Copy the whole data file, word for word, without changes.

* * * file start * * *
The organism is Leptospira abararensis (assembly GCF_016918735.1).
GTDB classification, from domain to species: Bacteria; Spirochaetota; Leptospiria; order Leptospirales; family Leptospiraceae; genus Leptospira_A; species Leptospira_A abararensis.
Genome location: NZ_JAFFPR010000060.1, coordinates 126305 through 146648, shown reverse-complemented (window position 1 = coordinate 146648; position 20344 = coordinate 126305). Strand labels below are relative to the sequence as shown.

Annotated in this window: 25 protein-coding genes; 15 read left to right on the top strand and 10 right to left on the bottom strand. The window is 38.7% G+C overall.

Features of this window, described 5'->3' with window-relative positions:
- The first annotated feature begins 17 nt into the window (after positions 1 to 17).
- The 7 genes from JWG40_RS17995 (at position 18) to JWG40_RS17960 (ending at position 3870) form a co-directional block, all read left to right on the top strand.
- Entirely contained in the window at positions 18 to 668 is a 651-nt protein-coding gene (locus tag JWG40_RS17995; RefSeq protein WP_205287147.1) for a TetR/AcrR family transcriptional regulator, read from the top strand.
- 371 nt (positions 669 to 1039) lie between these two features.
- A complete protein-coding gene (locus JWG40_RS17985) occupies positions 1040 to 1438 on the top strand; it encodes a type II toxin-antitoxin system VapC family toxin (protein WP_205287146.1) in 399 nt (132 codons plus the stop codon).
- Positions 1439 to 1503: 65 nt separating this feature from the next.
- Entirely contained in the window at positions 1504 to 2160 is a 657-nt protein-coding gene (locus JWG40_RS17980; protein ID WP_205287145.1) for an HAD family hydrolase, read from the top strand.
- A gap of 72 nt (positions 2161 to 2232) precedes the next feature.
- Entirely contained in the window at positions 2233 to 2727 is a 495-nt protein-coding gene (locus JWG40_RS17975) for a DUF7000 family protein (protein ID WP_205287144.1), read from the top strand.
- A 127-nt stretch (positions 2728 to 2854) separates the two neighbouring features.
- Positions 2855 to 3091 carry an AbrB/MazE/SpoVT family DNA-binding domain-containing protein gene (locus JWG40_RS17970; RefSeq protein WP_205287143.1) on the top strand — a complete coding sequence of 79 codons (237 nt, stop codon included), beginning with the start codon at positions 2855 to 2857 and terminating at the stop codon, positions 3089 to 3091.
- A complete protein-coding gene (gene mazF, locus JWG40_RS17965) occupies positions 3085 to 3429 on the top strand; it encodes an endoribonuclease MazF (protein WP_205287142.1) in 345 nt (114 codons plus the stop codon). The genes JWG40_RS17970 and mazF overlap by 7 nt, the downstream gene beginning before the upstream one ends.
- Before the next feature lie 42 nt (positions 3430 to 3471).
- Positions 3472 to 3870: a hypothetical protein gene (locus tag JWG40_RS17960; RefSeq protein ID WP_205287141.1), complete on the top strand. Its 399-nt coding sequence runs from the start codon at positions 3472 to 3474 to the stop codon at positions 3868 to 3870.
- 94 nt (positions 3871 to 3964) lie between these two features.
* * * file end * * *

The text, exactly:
The organism is Leptospira abararensis (assembly GCF_016918735.1).
GTDB classification, from domain to species: Bacteria; Spirochaetota; Leptospiria; order Leptospirales; family Leptospiraceae; genus Leptospira_A; species Leptospira_A abararensis.
Genome location: NZ_JAFFPR010000060.1, coordinates 126305 through 146648, shown reverse-complemented (window position 1 = coordinate 146648; position 20344 = coordinate 126305). Strand labels below are relative to the sequence as shown.

Annotated in this window: 25 protein-coding genes; 15 read left to right on the top strand and 10 right to left on the bottom strand. The window is 38.7% G+C overall.

Features of this window, described 5'->3' with window-relative positions:
- The first annotated feature begins 17 nt into the window (after positions 1 to 17).
- The 7 genes from JWG40_RS17995 (at position 18) to JWG40_RS17960 (ending at position 3870) form a co-directional block, all read left to right on the top strand.
- Entirely contained in the window at positions 18 to 668 is a 651-nt protein-coding gene (locus tag JWG40_RS17995; RefSeq protein WP_205287147.1) for a TetR/AcrR family transcriptional regulator, read from the top strand.
- 371 nt (positions 669 to 1039) lie between these two features.
- A complete protein-coding gene (locus JWG40_RS17985) occupies positions 1040 to 1438 on the top strand; it encodes a type II toxin-antitoxin system VapC family toxin (protein WP_205287146.1) in 399 nt (132 codons plus the stop codon).
- Positions 1439 to 1503: 65 nt separating this feature from the next.
- Entirely contained in the window at positions 1504 to 2160 is a 657-nt protein-coding gene (locus JWG40_RS17980; protein ID WP_205287145.1) for an HAD family hydrolase, read from the top strand.
- A gap of 72 nt (positions 2161 to 2232) precedes the next feature.
- Entirely contained in the window at positions 2233 to 2727 is a 495-nt protein-coding gene (locus JWG40_RS17975) for a DUF7000 family protein (protein ID WP_205287144.1), read from the top strand.
- A 127-nt stretch (positions 2728 to 2854) separates the two neighbouring features.
- Positions 2855 to 3091 carry an AbrB/MazE/SpoVT family DNA-binding domain-containing protein gene (locus JWG40_RS17970; RefSeq protein WP_205287143.1) on the top strand — a complete coding sequence of 79 codons (237 nt, stop codon included), beginning with the start codon at positions 2855 to 2857 and terminating at the stop codon, positions 3089 to 3091.
- A complete protein-coding gene (gene mazF, locus JWG40_RS17965) occupies positions 3085 to 3429 on the top strand; it encodes an endoribonuclease MazF (protein WP_205287142.1) in 345 nt (114 codons plus the stop codon). The genes JWG40_RS17970 and mazF overlap by 7 nt, the downstream gene beginning before the upstream one ends.
- Before the next feature lie 42 nt (positions 3430 to 3471).
- Positions 3472 to 3870: a hypothetical protein gene (locus tag JWG40_RS17960; RefSeq protein ID WP_205287141.1), complete on the top strand. Its 399-nt coding sequence runs from the start codon at positions 3472 to 3474 to the stop codon at positions 3868 to 3870.
- 94 nt (positions 3871 to 3964) lie between these two features.